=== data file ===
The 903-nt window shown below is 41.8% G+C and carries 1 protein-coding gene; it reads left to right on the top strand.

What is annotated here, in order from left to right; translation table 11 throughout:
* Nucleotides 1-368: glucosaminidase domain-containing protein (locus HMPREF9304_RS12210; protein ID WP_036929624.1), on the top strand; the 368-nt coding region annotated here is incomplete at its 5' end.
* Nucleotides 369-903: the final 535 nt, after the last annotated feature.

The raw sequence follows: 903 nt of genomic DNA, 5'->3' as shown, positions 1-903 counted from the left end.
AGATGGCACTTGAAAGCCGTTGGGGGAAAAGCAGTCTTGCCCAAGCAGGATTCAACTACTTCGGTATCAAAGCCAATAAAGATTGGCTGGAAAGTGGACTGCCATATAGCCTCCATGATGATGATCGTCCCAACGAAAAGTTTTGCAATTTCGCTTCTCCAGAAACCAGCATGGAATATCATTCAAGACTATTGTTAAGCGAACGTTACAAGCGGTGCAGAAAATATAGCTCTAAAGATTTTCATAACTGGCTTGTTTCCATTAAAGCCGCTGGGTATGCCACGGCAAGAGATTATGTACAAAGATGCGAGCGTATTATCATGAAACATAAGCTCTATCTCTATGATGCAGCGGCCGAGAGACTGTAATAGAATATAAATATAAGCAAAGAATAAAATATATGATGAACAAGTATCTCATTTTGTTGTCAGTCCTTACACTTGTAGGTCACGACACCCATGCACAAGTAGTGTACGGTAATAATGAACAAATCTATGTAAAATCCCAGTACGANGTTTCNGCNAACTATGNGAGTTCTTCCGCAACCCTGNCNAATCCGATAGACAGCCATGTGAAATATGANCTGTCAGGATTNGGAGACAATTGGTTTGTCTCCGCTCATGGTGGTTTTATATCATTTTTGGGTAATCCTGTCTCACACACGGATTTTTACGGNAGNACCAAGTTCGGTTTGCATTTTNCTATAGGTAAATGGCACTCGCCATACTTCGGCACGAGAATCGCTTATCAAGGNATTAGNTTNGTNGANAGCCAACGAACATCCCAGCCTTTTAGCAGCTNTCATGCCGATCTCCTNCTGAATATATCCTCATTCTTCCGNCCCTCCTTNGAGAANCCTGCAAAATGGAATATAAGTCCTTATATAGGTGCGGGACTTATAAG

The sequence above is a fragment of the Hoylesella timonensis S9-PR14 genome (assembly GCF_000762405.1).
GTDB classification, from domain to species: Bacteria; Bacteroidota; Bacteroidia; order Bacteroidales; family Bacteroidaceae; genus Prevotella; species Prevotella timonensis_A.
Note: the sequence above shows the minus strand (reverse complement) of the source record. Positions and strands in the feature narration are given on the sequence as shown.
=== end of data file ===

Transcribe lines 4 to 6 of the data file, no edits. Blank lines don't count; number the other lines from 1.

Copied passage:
* Nucleotides 369-903: the final 535 nt, after the last annotated feature.

The raw sequence follows: 903 nt of genomic DNA, 5'->3' as shown, positions 1-903 counted from the left end.
AGATGGCACTTGAAAGCCGTTGGGGGAAAAGCAGTCTTGCCCAAGCAGGATTCAACTACTTCGGTATCAAAGCCAATAAAGATTGGCTGGAAAGTGGACTGCCATATAGCCTCCATGATGATGATCGTCCCAACGAAAAGTTTTGCAATTTCGCTTCTCCAGAAACCAGCATGGAATATCATTCAAGACTATTGTTAAGCGAACGTTACAAGCGGTGCAGAAAATATAGCTCTAAAGATTTTCATAACTGGCTTGTTTCCATTAAAGCCGCTGGGTATGCCACGGCAAGAGATTATGTACAAAGATGCGAGCGTATTATCATGAAACATAAGCTCTATCTCTATGATGCAGCGGCCGAGAGACTGTAATAGAATATAAATATAAGCAAAGAATAAAATATATGATGAACAAGTATCTCATTTTGTTGTCAGTCCTTACACTTGTAGGTCACGACACCCATGCACAAGTAGTGTACGGTAATAATGAACAAATCTATGTAAAATCCCAGTACGANGTTTCNGCNAACTATGNGAGTTCTTCCGCAACCCTGNCNAATCCGATAGACAGCCATGTGAAATATGANCTGTCAGGATTNGGAGACAATTGGTTTGTCTCCGCTCATGGTGGTTTTATATCATTTTTGGGTAATCCTGTCTCACACACGGATTTTTACGGNAGNACCAAGTTCGGTTTGCATTTTNCTATAGGTAAATGGCACTCGCCATACTTCGGCACGAGAATCGCTTATCAAGGNATTAGNTTNGTNGANAGCCAACGAACATCCCAGCCTTTTAGCAGCTNTCATGCCGATCTCCTNCTGAATATATCCTCATTCTTCCGNCCCTCCTTNGAGAANCCTGCAAAATGGAATATAAGTCCTTATATAGGTGCGGGACTTATAAG